The 50th Anniversary of Dei Verbum

Over the past three years, the Catholic Church has celebrated the 50th Anniversary of the Second Vatican Council, which was held in three different sessions between years of 1962 to 1965. At the end of each session, documents were promulgated, 16 all together, which focused on different aspects of the Church’s life, which included, the sacred liturgy, holy scriptures, social communication, what the Church says about herself and to the world, religious life, the role of the laity, catholic education and religious liberty. Each document is important and should be read by all the faithful of the Church.

On October 28, we commemorated five documents, on December 7, we will commemorate four documents which includes Gaudium et Spes, The Pastoral Constitution on the Church in the Modern World. Today, November 18, we commemorate the document on the Laity (Apostolicam Actuositatem) as well as the Dogmatic Constitution on Divine Revelation, Dei Verbum, which we will examine today.

I am no stranger to this document, since I have read it nearly twelve times since late 2008. While in graduate school at Franciscan University of Steubenville, I read Dei Verbum at least five times for five different courses. If you ask any of my peers who studied with me during the years of 2008-2010, they will tell you the same thing, we read this document many times!

Dei Verbum was written and promulgated so that the Modern World may come to understand the importance of the Sacred Scriptures in the life of the Catholic Church. Dei Verbum not only focuses on the Sacred Scriptures, but also explains the relationship the Scriptures have with Sacred Tradition and how the Magisterium, the official teaching of the Church, interprets these two known collectively as the Deposit of Faith.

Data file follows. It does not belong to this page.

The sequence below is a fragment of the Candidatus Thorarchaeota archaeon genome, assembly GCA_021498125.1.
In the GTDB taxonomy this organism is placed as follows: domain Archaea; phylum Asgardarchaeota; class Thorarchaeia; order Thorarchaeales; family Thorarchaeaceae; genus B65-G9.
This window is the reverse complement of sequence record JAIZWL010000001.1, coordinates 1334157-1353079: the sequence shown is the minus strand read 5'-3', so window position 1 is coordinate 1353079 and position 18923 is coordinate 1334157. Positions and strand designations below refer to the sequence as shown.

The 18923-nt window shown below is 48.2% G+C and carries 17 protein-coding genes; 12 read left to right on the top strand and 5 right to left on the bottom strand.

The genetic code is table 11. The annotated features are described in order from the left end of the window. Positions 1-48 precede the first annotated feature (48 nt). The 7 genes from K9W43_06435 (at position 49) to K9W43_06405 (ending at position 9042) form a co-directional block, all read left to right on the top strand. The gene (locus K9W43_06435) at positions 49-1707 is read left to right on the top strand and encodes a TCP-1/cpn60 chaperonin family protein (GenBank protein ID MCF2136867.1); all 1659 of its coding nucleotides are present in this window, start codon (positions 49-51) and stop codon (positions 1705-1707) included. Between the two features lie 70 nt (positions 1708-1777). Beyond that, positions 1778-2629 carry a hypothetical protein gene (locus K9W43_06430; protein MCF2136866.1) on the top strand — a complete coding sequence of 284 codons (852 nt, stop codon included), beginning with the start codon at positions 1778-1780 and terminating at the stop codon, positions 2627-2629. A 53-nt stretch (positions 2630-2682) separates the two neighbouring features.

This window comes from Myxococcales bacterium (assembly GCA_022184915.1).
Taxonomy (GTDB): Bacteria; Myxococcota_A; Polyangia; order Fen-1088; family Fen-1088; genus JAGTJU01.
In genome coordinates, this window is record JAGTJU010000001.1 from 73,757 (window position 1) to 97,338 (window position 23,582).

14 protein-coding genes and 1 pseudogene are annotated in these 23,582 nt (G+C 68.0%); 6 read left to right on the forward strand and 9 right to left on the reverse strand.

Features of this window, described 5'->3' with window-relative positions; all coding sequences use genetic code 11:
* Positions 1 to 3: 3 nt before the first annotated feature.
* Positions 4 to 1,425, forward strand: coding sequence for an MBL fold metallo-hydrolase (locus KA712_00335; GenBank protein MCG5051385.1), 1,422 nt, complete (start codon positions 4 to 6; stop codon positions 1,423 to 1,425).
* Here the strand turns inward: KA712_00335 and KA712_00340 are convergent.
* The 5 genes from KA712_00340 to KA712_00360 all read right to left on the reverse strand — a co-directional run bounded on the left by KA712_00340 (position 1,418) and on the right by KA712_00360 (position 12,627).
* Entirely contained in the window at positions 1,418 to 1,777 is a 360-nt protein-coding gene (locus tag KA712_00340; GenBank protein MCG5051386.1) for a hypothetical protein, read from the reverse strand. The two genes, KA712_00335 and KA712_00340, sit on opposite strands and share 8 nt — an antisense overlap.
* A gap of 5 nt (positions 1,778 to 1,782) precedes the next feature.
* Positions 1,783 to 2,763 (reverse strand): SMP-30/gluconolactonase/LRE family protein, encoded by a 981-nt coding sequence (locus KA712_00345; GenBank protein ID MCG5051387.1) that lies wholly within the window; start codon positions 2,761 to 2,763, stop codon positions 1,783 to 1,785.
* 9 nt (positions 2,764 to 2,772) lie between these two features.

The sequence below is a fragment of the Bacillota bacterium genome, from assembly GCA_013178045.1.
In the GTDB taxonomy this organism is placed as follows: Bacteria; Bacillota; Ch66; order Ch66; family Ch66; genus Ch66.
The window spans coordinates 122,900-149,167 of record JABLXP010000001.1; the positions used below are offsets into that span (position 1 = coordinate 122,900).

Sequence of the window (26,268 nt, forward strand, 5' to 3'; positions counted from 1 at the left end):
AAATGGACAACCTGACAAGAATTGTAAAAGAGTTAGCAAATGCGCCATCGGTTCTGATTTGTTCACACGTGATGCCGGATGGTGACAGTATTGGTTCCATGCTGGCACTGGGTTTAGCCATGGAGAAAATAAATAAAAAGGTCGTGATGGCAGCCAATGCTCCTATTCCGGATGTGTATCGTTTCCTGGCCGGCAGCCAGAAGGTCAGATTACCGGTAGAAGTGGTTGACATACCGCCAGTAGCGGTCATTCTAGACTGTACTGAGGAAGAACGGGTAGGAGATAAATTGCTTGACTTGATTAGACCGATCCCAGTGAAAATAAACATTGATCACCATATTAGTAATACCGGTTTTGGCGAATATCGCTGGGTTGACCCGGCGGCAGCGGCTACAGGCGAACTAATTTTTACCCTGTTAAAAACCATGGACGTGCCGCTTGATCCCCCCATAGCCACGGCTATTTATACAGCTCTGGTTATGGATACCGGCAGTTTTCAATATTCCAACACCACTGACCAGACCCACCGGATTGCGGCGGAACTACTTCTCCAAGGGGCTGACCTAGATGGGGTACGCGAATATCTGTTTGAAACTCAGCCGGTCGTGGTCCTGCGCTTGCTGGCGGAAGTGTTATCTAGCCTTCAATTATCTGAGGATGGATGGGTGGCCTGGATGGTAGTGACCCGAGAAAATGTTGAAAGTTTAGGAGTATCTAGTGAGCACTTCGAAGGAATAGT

If you have not read it yet, please take the time to read it. You will come to love the Sacred Scriptures more and have a passion to pray and study the Scriptures in your daily life. To conclude today’s post on Dei Verbum, here are 12 points of the document that have stood out of me each time I have read it –

  1. “…This present council wishes to set forth authentic doctrine on divine revelation and how it is handed on, so that by hearing the messages of salvation the whole world may believe, by believing it may hope, and by hoping it may love” (1).
  1. “The Christian dispensation, therefore, as the new and definitive covenant, will never pass away and we now await no further new public revelation before the glorious manifestation of our Lord Jesus Christ (see 1 Tim. 6:14 and Tit. 2:13)” (4).
  1. “This sacred tradition, therefore, and Sacred Scripture of both the Old and New Testaments are like a mirror in which the pilgrim Church on earth looks at God, from whom she has received everything, until she is brought finally to see Him as He is, face to face (see 1 John 3:2)” (7).
  1. “Therefore both sacred tradition and Sacred Scripture are to be accepted and venerated with the same sense of loyalty and reverence” (9).